Monday, June 1, 2009
Grab the vaseline, this one could be painful.
Most of the news media has been all a twitter over General Motors filing for bankruptcy today with only the crash at sea of an Air France flight to break the endless monotony of what amounts to idle speculation and political posturing. High paid talking heads spent the day speculating while the iconic corporate corpse grew cold whether the reorganization would succeed with GM rising like Lazarus or failing and being tossed into the dust bin of history. The specifics over how GM will be organized have the federal government owning a 60% stake in the company and sinking another 30 billion into the company after already receiving 20 billion since the end of last year.
Some might be surprised but this post is not about how that company needs to be saved although that is how I feel. But first, before I get to the main point my position is that after weighing the various options open to President Obama and the nation General Motors must pull its head out its ass and work very hard to get back on its feet. Blame abounds in all corners for its failure but currently GM employs 173,000 people with far more working in business that either directly support its operations like parts manufactures or indirectly in such things as simple as food vendors and landscapers. I speak of the food vendors and landscapers from my own experience working at a company that when the telecom bubble popped in the early 2000's canceled contracts with such companies resulting in them either laying most of their employees off or going out of business completely.
It might be easy for those working in other parts of the country to consign General Motors to oblivion with them employed in comfy jobs in other, safer industries. This overlooks the ripple affect as more jobs disappear in what is already called the "Rust Belt" that has been plagued with jobs disappearing for years all for the benefit of the global economy and American consumerism resulting in crashing local economies and causing untold hardship. Sorry, but personally speaking Tom Friedman be damned I don't care that the world is becoming flatter we can't all flip hamburgers at McDonald's and Wal-Mart will not be able to hire the entire nation to stock shelves no matter how big their stores get. Then again to the bean counters and financial wizards, which got us in this mess, its all about the bottom line. Which finally brings me to my main point.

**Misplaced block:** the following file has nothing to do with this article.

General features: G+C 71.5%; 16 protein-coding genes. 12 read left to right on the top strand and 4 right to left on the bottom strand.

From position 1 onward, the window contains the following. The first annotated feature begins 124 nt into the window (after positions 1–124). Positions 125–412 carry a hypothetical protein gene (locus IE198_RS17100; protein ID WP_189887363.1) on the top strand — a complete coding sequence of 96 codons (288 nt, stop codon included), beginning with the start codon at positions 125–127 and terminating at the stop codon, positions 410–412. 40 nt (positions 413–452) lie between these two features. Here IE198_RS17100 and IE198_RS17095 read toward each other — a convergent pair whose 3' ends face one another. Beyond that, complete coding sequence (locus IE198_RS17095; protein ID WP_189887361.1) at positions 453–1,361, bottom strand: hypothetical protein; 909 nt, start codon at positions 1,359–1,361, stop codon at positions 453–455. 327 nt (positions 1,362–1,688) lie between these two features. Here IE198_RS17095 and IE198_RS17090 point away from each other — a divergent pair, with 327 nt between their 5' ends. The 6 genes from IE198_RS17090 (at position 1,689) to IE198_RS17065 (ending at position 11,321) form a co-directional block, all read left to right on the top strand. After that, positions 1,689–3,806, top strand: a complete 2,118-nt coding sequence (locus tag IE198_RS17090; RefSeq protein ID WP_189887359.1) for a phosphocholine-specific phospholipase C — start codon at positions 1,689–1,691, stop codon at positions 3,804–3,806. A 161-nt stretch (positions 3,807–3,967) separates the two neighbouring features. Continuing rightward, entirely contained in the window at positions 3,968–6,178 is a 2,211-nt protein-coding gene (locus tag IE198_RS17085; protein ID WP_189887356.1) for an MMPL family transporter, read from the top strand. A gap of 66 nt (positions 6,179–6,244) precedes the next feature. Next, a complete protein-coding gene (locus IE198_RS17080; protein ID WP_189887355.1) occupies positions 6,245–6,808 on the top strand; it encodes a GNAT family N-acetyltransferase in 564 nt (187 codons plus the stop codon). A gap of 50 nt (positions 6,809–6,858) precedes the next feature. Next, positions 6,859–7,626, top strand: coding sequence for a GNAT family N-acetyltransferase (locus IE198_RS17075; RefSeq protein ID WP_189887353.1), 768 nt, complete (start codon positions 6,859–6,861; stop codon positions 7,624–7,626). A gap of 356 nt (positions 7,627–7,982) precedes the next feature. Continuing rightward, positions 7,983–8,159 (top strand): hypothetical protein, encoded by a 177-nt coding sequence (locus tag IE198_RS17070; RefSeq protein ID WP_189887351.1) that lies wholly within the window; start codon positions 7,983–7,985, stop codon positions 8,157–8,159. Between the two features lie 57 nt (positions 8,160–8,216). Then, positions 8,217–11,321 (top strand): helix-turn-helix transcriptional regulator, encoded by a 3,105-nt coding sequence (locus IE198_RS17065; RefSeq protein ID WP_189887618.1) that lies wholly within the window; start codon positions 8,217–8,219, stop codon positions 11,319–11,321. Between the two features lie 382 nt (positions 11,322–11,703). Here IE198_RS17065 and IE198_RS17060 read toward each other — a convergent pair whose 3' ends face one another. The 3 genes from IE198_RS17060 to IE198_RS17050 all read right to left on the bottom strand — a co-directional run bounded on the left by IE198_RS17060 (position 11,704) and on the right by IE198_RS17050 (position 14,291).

On the way home from a very busy day at work I tuned into the NPR station for the calm and rational way they announce the events that had gone on earlier. The show on the radio at that moment was PRI's "The World" which is a hash of interviews, news, and culture from around the world.
The lead story was, of course, about GM. At first I was surprised to hear that due to the agreement some GM manufacturing jobs would for the first time in at least 30 years be brought back to the United States. This brought in a guy named Donald Grimes who is a senior research specialist (business analyst) for the University of Michigan who isn't jumping for joy over the prospect. He says in the radio report that bringing back jobs here to America isn't necessarily the best thing for a new GM, that the jobs should go where they would be "most efficient" and where the company can produce in the "lowest cost environment" be that here in the States or Mexico or China.
Come on children, I know I'm ranting but stay with me because it gets better.
At least Congressman Dennis Kucinich told the New York Times that it was unacceptable for American taxpayers to subsidizes the exportation of their own jobs.
Okay. grab your tube of Vaseline or your favorite flavor of Joy Jelly because here it comes.
After the end of that segment, at about the 5:40 mark, another segment starts that states GM is doing all fine and dandy over in China making cars for all those newly prosperous Chinese employed with all those jobs that Ross Perot thought would be sucked down south of the Rio Grande. Especially disconcerting was the revelation to me that GM has long since entered a partnership with the city of Shanghai operating a car manufacturing plant over there. The city of Shanghi owns 50% of that joint venture and according to "The World" China correspondent, Mary K Magistad, there has been talk in the Chinese media that the Shanghai plant could soon be exporting GM cars to the United States. Hear that people, we cough up 50 billion for GM with a good chance that after all that the company we saved will thank us by selling us cars made in China. Feel the love!
Listen for yourself at PRI's "The World" website.